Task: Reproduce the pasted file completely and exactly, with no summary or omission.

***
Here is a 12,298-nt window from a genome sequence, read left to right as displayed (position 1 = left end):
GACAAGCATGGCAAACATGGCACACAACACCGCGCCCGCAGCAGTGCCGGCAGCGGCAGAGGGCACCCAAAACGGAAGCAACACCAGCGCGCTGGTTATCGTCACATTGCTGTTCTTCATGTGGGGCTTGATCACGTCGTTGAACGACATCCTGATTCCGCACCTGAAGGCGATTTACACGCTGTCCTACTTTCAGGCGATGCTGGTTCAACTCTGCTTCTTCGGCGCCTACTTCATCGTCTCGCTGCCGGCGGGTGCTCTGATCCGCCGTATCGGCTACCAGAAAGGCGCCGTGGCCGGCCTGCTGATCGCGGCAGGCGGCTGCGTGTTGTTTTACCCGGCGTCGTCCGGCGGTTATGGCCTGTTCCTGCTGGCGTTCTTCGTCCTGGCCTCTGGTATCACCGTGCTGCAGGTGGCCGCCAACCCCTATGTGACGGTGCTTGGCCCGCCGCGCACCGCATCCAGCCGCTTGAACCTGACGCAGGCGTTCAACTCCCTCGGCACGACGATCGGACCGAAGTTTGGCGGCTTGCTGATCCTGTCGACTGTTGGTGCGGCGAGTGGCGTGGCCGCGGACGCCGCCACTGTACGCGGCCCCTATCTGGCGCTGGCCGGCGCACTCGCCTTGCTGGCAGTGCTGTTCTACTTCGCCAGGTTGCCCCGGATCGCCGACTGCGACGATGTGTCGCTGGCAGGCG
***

Here is a 12,298-nt window from a genome sequence, read left to right as displayed (position 1 = left end):
GACAAGCATGGCAAACATGGCACACAACACCGCGCCCGCAGCAGTGCCGGCAGCGGCAGAGGGCACCCAAAACGGAAGCAACACCAGCGCGCTGGTTATCGTCACATTGCTGTTCTTCATGTGGGGCTTGATCACGTCGTTGAACGACATCCTGATTCCGCACCTGAAGGCGATTTACACGCTGTCCTACTTTCAGGCGATGCTGGTTCAACTCTGCTTCTTCGGCGCCTACTTCATCGTCTCGCTGCCGGCGGGTGCTCTGATCCGCCGTATCGGCTACCAGAAAGGCGCCGTGGCCGGCCTGCTGATCGCGGCAGGCGGCTGCGTGTTGTTTTACCCGGCGTCGTCCGGCGGTTATGGCCTGTTCCTGCTGGCGTTCTTCGTCCTGGCCTCTGGTATCACCGTGCTGCAGGTGGCCGCCAACCCCTATGTGACGGTGCTTGGCCCGCCGCGCACCGCATCCAGCCGCTTGAACCTGACGCAGGCGTTCAACTCCCTCGGCACGACGATCGGACCGAAGTTTGGCGGCTTGCTGATCCTGTCGACTGTTGGTGCGGCGAGTGGCGTGGCCGCGGACGCCGCCACTGTACGCGGCCCCTATCTGGCGCTGGCCGGCGCACTCGCCTTGCTGGCAGTGCTGTTCTACTTCGCCAGGTTGCCCCGGATCGCCGACTGCGACGATGTGTCGCTGGCAGGCG